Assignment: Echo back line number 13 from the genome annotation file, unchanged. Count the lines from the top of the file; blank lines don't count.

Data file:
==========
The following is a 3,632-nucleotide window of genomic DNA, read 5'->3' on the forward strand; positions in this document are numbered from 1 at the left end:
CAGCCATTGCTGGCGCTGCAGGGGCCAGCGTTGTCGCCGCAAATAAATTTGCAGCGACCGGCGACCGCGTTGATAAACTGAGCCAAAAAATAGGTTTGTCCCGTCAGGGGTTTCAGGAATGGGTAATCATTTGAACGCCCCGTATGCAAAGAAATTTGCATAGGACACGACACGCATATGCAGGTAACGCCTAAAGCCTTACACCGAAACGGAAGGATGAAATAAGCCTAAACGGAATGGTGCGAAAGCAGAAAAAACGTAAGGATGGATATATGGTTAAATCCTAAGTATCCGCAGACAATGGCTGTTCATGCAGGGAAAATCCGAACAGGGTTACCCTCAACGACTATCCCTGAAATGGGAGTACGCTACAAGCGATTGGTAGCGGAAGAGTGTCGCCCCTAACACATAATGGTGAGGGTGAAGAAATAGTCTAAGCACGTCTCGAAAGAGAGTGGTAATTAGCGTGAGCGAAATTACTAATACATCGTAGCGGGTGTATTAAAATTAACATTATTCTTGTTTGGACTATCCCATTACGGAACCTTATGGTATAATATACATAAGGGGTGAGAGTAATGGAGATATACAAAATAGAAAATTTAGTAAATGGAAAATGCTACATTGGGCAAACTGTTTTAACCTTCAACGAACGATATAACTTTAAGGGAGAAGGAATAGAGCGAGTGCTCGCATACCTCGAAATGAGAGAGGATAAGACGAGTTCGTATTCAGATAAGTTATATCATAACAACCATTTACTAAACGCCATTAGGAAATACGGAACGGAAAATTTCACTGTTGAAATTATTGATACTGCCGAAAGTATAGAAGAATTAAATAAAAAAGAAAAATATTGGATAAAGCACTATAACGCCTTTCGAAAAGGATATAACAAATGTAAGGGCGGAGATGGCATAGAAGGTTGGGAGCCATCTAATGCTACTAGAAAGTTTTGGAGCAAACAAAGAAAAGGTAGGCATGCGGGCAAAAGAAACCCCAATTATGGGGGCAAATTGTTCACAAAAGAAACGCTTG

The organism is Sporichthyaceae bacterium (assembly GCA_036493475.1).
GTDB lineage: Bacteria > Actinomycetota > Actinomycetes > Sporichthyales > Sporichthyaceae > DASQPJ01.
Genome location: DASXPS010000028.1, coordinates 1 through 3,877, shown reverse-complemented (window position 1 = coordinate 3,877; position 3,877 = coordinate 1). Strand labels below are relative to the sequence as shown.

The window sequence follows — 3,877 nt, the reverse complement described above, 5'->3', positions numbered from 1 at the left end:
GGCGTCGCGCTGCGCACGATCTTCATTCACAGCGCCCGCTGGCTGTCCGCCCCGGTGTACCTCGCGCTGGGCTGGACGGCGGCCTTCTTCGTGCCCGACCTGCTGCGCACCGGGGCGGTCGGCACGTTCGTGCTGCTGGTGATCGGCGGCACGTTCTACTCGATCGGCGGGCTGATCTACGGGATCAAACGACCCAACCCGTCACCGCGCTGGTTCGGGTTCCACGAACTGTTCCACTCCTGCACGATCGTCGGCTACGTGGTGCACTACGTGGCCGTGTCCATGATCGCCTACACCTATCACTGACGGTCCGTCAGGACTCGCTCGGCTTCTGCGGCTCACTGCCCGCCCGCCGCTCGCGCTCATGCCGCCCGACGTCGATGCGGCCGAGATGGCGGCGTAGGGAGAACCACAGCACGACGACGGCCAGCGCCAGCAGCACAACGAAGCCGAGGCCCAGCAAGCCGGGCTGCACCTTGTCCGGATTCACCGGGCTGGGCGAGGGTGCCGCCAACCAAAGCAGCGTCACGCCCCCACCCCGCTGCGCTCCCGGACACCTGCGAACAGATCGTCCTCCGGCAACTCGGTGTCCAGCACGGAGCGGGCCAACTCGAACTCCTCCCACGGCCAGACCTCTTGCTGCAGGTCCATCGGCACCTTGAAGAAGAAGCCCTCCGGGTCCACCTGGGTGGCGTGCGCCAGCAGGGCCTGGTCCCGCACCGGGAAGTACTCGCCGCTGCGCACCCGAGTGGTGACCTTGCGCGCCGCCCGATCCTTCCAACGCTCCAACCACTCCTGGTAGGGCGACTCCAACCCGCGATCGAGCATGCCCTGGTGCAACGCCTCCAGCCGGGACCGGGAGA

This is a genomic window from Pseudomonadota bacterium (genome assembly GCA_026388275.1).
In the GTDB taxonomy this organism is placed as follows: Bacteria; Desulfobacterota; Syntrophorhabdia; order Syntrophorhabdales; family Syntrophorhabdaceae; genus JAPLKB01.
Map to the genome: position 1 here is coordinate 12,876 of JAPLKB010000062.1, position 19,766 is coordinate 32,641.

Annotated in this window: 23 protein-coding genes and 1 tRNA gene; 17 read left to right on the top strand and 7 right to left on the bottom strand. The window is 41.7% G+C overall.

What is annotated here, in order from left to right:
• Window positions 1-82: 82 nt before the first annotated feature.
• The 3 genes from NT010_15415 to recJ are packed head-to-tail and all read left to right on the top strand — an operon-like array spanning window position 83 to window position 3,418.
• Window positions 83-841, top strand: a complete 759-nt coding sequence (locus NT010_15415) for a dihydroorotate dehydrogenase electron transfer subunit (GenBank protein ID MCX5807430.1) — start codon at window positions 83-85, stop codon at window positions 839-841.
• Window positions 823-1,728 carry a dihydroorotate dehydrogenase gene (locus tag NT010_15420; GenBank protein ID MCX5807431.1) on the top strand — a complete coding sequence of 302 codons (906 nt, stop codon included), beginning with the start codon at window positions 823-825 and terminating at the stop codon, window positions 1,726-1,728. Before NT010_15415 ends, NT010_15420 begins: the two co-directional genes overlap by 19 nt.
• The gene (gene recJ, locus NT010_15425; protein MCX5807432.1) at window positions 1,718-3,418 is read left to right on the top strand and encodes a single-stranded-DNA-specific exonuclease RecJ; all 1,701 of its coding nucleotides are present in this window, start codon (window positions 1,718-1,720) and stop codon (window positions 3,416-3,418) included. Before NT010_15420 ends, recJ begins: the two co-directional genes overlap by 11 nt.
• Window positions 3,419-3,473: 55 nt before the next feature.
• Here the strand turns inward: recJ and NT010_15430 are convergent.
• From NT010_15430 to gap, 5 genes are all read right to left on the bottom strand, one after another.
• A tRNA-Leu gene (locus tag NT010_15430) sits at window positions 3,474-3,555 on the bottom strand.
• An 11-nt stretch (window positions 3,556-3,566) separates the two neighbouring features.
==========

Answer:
• Window positions 1-82: 82 nt before the first annotated feature.